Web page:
Professor jennifer hurley

Blog

One Book, Two Hearts Project

This post is to announce the formal launch of the One Book, Two Hearts Project, which will provide a book as a gift to each community college English student at the end of the semester. If you would like to support this project, I am […]

Why Grade Inflation Is Inevitable—and What We Should Do About It

Recently, at the Toyota service center where I had gotten my car repaired, an employee said that I would be getting a survey via email asking me to assess the quality of service I received. “Anything less than five is terrible,” he told me. “It’s […]

Grading Contract – Revised for Spring 2019

Grading This course uses a form of grading called contract grading. There are no points or letter grades in this course, aside from the final letter grade you earn at the end. The premise of contract grading is that if you do the work required […]

On Teaching, Depression, and Tattoos

It took me almost twenty years of teaching to recognize the pattern. Every spring semester, come March, my stress built to an unsustainable point, and I sank down deep into depression. In the spring of 2017, it hit harder than ever, for no particular reason, […]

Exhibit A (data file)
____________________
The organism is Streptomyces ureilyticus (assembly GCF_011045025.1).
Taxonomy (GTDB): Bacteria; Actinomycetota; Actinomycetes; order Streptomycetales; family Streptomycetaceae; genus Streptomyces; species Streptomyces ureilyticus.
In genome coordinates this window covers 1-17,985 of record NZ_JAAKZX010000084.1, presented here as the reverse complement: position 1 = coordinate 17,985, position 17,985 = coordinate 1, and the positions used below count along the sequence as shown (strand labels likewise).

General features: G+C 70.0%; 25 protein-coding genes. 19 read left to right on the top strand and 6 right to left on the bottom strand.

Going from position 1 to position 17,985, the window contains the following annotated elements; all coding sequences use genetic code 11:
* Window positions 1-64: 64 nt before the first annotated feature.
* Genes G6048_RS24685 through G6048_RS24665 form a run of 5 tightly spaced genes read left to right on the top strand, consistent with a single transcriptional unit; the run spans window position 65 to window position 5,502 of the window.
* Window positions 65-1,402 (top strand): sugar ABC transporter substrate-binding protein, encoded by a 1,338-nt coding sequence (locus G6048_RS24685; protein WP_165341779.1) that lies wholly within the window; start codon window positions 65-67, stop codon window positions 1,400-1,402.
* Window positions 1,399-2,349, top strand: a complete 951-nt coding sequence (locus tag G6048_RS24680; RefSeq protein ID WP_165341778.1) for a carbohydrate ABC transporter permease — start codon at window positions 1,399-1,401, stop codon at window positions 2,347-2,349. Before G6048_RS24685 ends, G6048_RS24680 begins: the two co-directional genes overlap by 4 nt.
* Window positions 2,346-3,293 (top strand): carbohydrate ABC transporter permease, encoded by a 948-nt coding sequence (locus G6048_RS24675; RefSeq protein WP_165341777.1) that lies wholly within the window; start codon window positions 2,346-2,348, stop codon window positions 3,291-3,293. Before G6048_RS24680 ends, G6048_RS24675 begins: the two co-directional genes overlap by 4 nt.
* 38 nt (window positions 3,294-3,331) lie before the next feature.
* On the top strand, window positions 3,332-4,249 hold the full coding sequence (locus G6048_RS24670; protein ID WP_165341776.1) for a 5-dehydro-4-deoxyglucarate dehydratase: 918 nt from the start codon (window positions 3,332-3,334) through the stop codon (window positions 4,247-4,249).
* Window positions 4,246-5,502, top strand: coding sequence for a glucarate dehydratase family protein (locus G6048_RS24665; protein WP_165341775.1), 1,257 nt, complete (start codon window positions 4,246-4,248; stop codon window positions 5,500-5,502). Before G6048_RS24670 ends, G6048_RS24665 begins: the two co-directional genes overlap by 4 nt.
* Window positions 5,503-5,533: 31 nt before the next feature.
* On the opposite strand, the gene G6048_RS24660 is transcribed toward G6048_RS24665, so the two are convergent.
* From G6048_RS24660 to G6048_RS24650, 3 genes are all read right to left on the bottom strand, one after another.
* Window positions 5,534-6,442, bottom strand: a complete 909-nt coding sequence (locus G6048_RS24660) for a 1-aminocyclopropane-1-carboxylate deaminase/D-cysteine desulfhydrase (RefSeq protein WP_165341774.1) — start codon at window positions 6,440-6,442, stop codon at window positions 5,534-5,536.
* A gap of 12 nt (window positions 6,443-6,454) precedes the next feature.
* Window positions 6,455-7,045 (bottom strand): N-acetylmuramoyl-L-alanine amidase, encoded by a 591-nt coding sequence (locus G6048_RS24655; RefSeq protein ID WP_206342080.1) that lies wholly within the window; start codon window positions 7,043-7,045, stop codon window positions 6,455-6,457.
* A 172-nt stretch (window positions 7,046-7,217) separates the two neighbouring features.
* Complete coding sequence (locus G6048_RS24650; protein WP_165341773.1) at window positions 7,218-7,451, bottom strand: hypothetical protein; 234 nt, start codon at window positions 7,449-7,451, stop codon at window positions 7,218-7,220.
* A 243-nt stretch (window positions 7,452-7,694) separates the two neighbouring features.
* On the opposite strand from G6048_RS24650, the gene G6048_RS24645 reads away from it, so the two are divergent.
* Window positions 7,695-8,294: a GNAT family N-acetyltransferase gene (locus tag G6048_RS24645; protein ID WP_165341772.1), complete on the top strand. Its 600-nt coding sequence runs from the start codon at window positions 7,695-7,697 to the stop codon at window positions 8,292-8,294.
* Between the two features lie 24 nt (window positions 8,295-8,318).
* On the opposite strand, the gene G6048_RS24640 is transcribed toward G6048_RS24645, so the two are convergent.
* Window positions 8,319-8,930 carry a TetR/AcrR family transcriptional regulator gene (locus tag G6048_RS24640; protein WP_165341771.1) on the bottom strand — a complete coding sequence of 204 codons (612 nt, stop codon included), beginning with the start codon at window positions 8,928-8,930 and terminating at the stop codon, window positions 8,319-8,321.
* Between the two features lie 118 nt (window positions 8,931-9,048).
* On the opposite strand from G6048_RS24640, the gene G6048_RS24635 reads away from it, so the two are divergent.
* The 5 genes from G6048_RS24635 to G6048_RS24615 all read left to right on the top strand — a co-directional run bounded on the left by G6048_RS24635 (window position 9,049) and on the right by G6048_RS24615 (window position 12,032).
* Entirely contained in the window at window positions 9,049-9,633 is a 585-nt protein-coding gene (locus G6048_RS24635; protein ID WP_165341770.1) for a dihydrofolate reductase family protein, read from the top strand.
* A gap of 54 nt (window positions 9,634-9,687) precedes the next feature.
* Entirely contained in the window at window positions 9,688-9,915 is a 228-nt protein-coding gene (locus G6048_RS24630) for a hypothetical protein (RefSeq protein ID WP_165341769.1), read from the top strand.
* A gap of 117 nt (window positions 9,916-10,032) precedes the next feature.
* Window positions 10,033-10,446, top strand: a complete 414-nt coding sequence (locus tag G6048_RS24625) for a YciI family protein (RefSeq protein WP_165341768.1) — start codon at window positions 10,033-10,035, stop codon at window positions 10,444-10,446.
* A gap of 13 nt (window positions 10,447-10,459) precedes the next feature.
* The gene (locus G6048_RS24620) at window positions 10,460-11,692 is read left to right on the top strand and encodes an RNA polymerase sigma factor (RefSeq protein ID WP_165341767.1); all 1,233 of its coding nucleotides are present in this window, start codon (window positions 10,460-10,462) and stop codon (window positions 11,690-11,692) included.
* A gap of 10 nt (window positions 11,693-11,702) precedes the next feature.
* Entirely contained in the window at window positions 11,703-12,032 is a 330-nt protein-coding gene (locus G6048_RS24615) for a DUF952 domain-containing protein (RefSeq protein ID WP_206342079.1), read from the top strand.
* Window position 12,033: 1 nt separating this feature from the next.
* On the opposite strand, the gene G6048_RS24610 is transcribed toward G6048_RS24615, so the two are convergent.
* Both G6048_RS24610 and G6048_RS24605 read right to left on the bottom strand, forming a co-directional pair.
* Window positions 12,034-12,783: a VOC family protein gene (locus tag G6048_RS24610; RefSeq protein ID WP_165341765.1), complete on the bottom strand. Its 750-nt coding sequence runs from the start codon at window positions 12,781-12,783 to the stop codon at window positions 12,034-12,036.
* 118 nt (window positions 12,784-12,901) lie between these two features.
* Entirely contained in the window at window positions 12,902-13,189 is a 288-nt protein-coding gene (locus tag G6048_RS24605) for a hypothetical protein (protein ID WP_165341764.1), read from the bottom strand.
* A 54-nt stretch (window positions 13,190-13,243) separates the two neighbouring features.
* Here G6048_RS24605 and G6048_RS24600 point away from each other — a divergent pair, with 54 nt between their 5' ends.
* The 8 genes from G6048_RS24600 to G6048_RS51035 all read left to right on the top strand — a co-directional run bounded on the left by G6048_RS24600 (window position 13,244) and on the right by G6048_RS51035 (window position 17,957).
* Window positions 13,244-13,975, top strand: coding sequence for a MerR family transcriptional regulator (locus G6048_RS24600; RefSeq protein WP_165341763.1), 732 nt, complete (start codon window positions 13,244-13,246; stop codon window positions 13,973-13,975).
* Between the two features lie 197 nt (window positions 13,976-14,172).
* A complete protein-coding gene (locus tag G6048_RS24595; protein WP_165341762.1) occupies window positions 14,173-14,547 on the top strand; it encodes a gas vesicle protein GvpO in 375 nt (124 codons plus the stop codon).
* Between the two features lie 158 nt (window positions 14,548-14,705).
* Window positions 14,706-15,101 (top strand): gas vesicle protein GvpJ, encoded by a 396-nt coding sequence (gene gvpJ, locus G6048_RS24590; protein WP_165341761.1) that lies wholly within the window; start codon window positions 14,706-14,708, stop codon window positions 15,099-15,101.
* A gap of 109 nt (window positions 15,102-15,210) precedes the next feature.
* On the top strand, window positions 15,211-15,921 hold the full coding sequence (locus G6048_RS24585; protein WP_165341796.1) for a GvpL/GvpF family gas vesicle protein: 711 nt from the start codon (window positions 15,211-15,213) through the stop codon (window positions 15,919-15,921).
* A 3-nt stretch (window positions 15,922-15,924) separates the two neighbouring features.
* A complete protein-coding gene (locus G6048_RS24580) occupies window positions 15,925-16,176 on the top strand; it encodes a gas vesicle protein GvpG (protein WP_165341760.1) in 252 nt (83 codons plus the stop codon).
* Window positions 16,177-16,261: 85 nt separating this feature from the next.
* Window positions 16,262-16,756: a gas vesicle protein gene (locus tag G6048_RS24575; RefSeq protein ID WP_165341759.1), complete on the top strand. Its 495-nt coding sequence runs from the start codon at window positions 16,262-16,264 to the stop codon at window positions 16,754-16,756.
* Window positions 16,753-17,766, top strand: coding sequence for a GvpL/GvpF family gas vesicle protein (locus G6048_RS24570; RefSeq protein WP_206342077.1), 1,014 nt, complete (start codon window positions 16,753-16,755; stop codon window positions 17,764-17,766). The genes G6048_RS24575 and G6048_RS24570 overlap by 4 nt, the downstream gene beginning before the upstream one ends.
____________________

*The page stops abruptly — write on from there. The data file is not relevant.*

Grading Without Comparing

In my system of contract grading, my students write a final reflection at the end of the semester discussing their learning in the class. As part of this reflection, they are welcome to make a case for what grade they earned, although it’s wonderful to […]

Is Throwing Out Grades Too Idealistic?

I teach composition, critical thinking, and literature at a community college in the San Francisco Bay Area. For over two years, my teaching has been gradeless, as much as my institution will allow. I assign no letter grades or point values to essays, quizzes, or […]

Slow Teaching

This summer, I’ve been raising caterpillars in my backyard garden. It’s a slow business. Every day, there is quiet, incremental change. Day to day, the caterpillars look mostly the same. But over the course of weeks, a new Monarch caterpillar, only a quarter of an […]

Is Teaching a Sustainable Profession?

After spending a weekend at a retreat with a group of other teachers, I came away worried about whether teaching can be a sustainable profession—whether it can be done over the course of decades, with vigor, love, and increasing excellence. So many teachers I know […]

Why I Scrapped All Lesson Plans

A few years ago, I shared some student essays with my colleagues, as part of a teacher training program I was co-facilitating. I was proud of what my students had done: They had read a series of difficult texts, formulated their thoughts on a profound […]

Student Self-Feedback: One Key to Gradeless Classrooms

The first time I sat down to “not grade” a stack of student essays, I panicked a little bit. To read the papers without giving them a number, letter, or any evaluation whatsoever felt so disorienting that I went crazy providing narrative feedback. That day […]